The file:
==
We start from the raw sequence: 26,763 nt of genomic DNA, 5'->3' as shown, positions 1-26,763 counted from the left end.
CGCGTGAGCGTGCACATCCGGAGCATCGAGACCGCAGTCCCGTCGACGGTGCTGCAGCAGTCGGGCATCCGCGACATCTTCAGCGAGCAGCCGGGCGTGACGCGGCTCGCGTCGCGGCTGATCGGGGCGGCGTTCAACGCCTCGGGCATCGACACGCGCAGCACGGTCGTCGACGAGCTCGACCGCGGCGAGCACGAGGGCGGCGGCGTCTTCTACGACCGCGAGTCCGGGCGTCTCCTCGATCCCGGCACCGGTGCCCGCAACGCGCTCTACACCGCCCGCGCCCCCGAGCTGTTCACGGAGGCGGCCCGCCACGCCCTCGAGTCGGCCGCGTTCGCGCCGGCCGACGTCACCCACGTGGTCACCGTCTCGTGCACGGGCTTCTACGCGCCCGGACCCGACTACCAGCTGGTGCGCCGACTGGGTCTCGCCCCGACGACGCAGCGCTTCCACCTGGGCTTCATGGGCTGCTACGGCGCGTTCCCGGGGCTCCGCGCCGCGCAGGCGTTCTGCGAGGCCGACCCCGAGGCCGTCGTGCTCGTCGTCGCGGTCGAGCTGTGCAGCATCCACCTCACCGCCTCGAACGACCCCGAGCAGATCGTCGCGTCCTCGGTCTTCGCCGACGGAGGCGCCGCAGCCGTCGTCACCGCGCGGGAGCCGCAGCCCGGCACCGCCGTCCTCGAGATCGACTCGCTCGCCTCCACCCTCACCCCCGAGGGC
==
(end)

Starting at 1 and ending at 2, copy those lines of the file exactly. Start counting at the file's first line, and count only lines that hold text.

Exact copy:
We start from the raw sequence: 26,763 nt of genomic DNA, 5'->3' as shown, positions 1-26,763 counted from the left end.
CGCGTGAGCGTGCACATCCGGAGCATCGAGACCGCAGTCCCGTCGACGGTGCTGCAGCAGTCGGGCATCCGCGACATCTTCAGCGAGCAGCCGGGCGTGACGCGGCTCGCGTCGCGGCTGATCGGGGCGGCGTTCAACGCCTCGGGCATCGACACGCGCAGCACGGTCGTCGACGAGCTCGACCGCGGCGAGCACGAGGGCGGCGGCGTCTTCTACGACCGCGAGTCCGGGCGTCTCCTCGATCCCGGCACCGGTGCCCGCAACGCGCTCTACACCGCCCGCGCCCCCGAGCTGTTCACGGAGGCGGCCCGCCACGCCCTCGAGTCGGCCGCGTTCGCGCCGGCCGACGTCACCCACGTGGTCACCGTCTCGTGCACGGGCTTCTACGCGCCCGGACCCGACTACCAGCTGGTGCGCCGACTGGGTCTCGCCCCGACGACGCAGCGCTTCCACCTGGGCTTCATGGGCTGCTACGGCGCGTTCCCGGGGCTCCGCGCCGCGCAGGCGTTCTGCGAGGCCGACCCCGAGGCCGTCGTGCTCGTCGTCGCGGTCGAGCTGTGCAGCATCCACCTCACCGCCTCGAACGACCCCGAGCAGATCGTCGCGTCCTCGGTCTTCGCCGACGGAGGCGCCGCAGCCGTCGTCACCGCGCGGGAGCCGCAGCCCGGCACCGCCGTCCTCGAGATCGACTCGCTCGCCTCCACCCTCACCCCCGAGGGC